Reduced Costs Until 30th March 2022 for Divorce Petitions
Prior to the new legislation regarding “no fault” divorce, rhw Solicitors are offering a reduction in our legal fees for clients who wish to submit their petitions prior to the new legislation coming into effect. Our fixed legal fees for a non-contested divorce petition is £850 plus vat and this offer is only available between 18-30 March 2022.
If you wish to lodge your petition under the current legislation, then you have until 4pm on 31 March 2022 to submit this on the online portal but we would strongly advise that if a petition is going to be lodged, then this is done before 30 March 2022 to avoid it potentially being rejected by the court.
The New Legislation Regarding “No Fault” Divorce is Days Away
From 6 April 2022, the Law regarding divorces in England and Wales will remove the requirement to show any fault or wrongdoing, i.e. the “blame game” and under new legislation you will be able to apply for the “no fault” divorce which means that divorce petitions lodged from 6 April 2022 cannot be contested.
Under the current legislation you can only apply for divorce if the marriage has irretrievable broken down and there are 5 facts that you can rely on:
- Unreasonable behaviour;
- Your spouse deserted you at least 2 years ago
- 2 year separation with consent;
- 5 year separation (no consent needed)
Once the new legislation is in place, there will no longer be a requirement for a spouse to rely on one of the above facts. Instead, separating couples will be required to provide a statement of irretrievable breakdown. There is also an option for both spouses to apply for divorce on a joint and amicable basis. Legal jargon will be removed and the current second stage of the divorce known as the “Decree Nisi” will be known as “Conditional Order.” The third and final stage of the order which is currently referred to as the “Decree Absolute” will be referred to as “Final Order.”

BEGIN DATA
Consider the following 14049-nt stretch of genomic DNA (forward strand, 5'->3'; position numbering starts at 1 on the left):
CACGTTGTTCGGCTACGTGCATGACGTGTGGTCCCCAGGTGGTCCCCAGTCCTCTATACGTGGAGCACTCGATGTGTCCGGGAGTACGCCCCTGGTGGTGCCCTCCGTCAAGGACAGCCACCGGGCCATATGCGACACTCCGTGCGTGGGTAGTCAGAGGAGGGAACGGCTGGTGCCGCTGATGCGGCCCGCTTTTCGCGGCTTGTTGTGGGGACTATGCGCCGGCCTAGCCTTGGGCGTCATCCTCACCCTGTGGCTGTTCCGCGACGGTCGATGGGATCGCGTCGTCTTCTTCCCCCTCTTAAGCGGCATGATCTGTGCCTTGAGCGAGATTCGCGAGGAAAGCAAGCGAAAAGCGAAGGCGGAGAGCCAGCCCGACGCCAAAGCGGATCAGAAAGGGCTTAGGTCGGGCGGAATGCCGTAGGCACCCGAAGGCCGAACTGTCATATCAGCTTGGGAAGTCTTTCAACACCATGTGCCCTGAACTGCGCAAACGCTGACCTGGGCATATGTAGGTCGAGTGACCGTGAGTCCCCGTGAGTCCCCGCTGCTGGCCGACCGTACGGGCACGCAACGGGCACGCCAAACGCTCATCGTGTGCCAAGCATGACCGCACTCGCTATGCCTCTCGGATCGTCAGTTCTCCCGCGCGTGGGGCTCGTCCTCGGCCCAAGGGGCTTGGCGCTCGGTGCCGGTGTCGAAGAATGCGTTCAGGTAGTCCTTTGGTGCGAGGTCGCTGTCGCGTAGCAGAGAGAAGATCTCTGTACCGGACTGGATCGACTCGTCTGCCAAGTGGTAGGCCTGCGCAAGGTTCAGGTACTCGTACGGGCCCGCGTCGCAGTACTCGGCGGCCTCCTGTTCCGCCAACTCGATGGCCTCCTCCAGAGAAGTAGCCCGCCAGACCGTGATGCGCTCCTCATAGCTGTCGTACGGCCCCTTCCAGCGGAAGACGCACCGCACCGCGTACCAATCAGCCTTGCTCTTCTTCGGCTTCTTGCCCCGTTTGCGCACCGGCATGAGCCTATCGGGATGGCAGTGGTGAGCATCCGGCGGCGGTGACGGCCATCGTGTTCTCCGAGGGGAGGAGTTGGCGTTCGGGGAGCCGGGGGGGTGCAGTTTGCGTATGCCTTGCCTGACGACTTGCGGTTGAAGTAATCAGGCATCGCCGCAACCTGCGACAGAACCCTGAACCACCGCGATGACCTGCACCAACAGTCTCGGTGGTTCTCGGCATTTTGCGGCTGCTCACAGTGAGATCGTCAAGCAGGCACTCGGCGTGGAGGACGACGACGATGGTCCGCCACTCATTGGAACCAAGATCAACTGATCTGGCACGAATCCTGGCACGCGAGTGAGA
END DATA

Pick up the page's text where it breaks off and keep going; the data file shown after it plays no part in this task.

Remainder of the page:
The Case That Changed the Divorce “Blame Game”
Mrs Owens petitioned for divorce in May 2015 and relied on Mr Owens’ unreasonable behaviour for the irretrievable breakdown of the marriage. She alleged that her marriage to Mr Owens had irretrievably broken down and that he has “behaved in such a way that [she] cannot reasonably be expected to live with [him].” Mr Owens contested Mrs Owens divorce petition on the basis that his behaviour had not been unreasonable in the context of their marriage and that the breakdown was not irretrievable as the particulars did not prove the breakdown was final. The court dismissed Mrs Owens divorce petition after the Family Court found the test for irretrievable breakdown had not been met.
The case went as far as the Supreme Court and Lady Hale stated that she “found this a very troubling case. It is not for us to change the law laid down by Parliament- our role is to interpret and apply the law that Parliament has given us,” and hence Mrs Owens’ application was dismissed.
How rhw can help
As members of Resolution, the new legislation of removing the ‘blame game’ is welcomed. We recognise that going through a divorce can be a stressful and an emotional time for all involved but with the new legislation, it is hoped that the divorce process will make things much more straightforward and removing the pointing fingers and blame.
However, certain parts of the divorce process will not change. Some partners will try and hide money and assets. Issues over children will continue and the emotional and behavioural aspects of divorce will still be there. rhw provide experienced legal advice across all these areas and beyond. We also have a huge amount of experience with complex, international and high net worth divorce matters.